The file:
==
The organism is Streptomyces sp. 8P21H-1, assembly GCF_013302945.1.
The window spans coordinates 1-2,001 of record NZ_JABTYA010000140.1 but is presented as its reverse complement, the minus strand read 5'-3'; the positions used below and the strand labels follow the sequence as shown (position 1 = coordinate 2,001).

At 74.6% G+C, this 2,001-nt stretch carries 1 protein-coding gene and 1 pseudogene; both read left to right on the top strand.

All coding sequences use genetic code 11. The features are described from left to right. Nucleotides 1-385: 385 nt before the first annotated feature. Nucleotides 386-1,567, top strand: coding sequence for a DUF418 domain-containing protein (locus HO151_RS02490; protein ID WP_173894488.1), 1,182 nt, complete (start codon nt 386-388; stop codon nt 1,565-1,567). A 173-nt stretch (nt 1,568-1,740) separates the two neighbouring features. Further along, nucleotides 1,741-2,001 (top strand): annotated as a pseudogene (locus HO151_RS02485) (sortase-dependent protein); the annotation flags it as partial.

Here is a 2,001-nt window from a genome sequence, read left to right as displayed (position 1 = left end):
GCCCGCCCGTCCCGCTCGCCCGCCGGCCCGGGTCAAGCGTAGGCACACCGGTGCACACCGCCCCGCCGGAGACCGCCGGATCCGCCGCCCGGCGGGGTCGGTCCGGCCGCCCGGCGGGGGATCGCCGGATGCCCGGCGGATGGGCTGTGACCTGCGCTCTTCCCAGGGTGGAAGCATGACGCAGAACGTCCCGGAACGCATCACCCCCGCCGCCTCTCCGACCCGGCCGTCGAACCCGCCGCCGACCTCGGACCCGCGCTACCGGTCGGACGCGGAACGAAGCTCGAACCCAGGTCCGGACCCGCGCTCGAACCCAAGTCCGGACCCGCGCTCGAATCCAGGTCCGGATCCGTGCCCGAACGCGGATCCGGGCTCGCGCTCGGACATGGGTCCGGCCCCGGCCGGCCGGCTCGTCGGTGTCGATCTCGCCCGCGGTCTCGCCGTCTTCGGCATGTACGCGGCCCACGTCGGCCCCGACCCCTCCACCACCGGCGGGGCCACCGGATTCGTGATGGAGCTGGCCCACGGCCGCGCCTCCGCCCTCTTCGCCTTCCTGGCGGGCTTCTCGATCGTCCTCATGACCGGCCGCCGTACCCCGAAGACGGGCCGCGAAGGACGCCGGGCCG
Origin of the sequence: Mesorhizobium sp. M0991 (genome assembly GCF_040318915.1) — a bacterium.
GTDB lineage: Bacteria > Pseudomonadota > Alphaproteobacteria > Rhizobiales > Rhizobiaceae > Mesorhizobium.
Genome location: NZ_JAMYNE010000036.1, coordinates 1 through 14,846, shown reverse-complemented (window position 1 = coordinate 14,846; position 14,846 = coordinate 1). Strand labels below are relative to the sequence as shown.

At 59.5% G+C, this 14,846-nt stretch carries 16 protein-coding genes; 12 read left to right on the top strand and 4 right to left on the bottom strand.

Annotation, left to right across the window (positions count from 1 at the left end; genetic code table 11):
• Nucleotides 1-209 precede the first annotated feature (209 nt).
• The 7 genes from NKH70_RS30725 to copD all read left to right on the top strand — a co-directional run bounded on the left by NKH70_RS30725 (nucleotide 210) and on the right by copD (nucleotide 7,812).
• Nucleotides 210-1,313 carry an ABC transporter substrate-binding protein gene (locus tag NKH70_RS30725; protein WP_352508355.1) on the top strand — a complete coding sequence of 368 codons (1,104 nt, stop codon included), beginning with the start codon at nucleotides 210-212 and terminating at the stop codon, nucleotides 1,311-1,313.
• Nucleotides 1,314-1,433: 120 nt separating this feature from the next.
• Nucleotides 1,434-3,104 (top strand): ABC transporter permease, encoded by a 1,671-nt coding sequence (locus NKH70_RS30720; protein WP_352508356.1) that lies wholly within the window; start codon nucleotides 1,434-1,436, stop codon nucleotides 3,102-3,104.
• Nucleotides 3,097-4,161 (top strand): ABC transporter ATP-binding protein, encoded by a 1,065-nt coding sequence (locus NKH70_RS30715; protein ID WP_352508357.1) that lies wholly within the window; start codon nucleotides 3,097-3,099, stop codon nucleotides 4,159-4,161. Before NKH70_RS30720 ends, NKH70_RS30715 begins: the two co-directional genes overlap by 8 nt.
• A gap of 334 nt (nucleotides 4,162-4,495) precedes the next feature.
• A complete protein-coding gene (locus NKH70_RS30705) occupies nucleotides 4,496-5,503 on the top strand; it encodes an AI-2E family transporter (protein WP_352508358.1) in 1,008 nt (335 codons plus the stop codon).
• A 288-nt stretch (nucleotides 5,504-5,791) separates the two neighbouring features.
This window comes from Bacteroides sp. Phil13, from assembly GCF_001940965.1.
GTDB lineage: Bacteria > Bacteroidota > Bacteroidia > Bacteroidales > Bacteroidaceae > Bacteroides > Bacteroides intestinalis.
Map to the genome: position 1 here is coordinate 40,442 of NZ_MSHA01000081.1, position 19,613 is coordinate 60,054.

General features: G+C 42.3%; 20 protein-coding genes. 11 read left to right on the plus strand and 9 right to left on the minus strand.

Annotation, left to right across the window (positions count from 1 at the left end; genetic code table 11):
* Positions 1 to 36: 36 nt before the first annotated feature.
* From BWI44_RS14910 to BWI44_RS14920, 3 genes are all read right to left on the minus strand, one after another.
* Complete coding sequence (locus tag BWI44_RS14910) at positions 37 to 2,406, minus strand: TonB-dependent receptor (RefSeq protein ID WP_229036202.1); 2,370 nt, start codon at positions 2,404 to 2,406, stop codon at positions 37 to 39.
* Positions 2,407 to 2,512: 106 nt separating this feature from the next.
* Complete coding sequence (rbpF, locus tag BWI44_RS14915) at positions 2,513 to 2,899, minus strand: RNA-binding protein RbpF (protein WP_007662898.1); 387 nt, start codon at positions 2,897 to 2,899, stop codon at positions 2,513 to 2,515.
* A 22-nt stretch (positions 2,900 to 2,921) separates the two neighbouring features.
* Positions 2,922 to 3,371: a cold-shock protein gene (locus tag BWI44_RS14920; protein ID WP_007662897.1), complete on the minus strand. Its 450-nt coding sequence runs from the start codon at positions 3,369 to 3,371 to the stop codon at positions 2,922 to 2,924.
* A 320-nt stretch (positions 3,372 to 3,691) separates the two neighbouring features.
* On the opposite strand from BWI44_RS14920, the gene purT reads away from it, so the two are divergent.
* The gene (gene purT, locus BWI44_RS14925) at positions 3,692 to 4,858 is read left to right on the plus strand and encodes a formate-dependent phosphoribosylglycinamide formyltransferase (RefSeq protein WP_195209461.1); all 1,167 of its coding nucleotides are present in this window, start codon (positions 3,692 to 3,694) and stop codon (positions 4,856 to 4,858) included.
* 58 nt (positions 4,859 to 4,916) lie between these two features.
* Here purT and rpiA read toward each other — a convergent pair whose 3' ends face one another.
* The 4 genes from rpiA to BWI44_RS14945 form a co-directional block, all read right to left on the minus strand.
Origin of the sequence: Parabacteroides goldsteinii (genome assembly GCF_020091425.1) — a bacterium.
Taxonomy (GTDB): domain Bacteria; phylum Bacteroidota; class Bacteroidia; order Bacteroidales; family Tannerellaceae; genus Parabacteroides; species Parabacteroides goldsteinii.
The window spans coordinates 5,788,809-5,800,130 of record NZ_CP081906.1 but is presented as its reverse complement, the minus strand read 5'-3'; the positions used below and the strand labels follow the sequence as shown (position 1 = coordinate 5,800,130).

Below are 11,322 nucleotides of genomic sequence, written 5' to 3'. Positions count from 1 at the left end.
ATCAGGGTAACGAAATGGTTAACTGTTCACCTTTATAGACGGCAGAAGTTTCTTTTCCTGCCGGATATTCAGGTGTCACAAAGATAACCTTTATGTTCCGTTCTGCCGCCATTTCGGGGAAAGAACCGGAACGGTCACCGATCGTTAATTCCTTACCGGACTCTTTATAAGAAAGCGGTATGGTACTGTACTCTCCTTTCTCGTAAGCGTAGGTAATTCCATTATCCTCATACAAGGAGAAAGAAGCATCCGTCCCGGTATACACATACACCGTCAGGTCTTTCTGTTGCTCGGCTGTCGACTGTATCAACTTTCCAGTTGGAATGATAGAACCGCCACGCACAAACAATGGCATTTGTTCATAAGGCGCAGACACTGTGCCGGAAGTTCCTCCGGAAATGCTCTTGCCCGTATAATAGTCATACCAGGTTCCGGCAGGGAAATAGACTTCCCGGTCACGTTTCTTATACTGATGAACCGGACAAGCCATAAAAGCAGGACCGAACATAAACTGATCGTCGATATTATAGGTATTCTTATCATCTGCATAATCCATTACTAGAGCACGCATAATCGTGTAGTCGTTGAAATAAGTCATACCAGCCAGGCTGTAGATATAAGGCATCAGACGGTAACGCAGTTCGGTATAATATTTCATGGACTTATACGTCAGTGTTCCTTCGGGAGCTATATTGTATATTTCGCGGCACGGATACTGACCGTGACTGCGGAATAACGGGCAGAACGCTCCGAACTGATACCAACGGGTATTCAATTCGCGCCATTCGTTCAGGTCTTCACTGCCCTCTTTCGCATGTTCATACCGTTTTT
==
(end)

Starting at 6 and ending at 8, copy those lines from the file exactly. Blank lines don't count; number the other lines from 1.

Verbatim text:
GCCCGCCCGTCCCGCTCGCCCGCCGGCCCGGGTCAAGCGTAGGCACACCGGTGCACACCGCCCCGCCGGAGACCGCCGGATCCGCCGCCCGGCGGGGTCGGTCCGGCCGCCCGGCGGGGGATCGCCGGATGCCCGGCGGATGGGCTGTGACCTGCGCTCTTCCCAGGGTGGAAGCATGACGCAGAACGTCCCGGAACGCATCACCCCCGCCGCCTCTCCGACCCGGCCGTCGAACCCGCCGCCGACCTCGGACCCGCGCTACCGGTCGGACGCGGAACGAAGCTCGAACCCAGGTCCGGACCCGCGCTCGAACCCAAGTCCGGACCCGCGCTCGAATCCAGGTCCGGATCCGTGCCCGAACGCGGATCCGGGCTCGCGCTCGGACATGGGTCCGGCCCCGGCCGGCCGGCTCGTCGGTGTCGATCTCGCCCGCGGTCTCGCCGTCTTCGGCATGTACGCGGCCCACGTCGGCCCCGACCCCTCCACCACCGGCGGGGCCACCGGATTCGTGATGGAGCTGGCCCACGGCCGCGCCTCCGCCCTCTTCGCCTTCCTGGCGGGCTTCTCGATCGTCCTCATGACCGGCCGCCGTACCCCGAAGACGGGCCGCGAAGGACGCCGGGCCG
Origin of the sequence: Mesorhizobium sp. M0991 (genome assembly GCF_040318915.1) — a bacterium.
GTDB lineage: Bacteria > Pseudomonadota > Alphaproteobacteria > Rhizobiales > Rhizobiaceae > Mesorhizobium.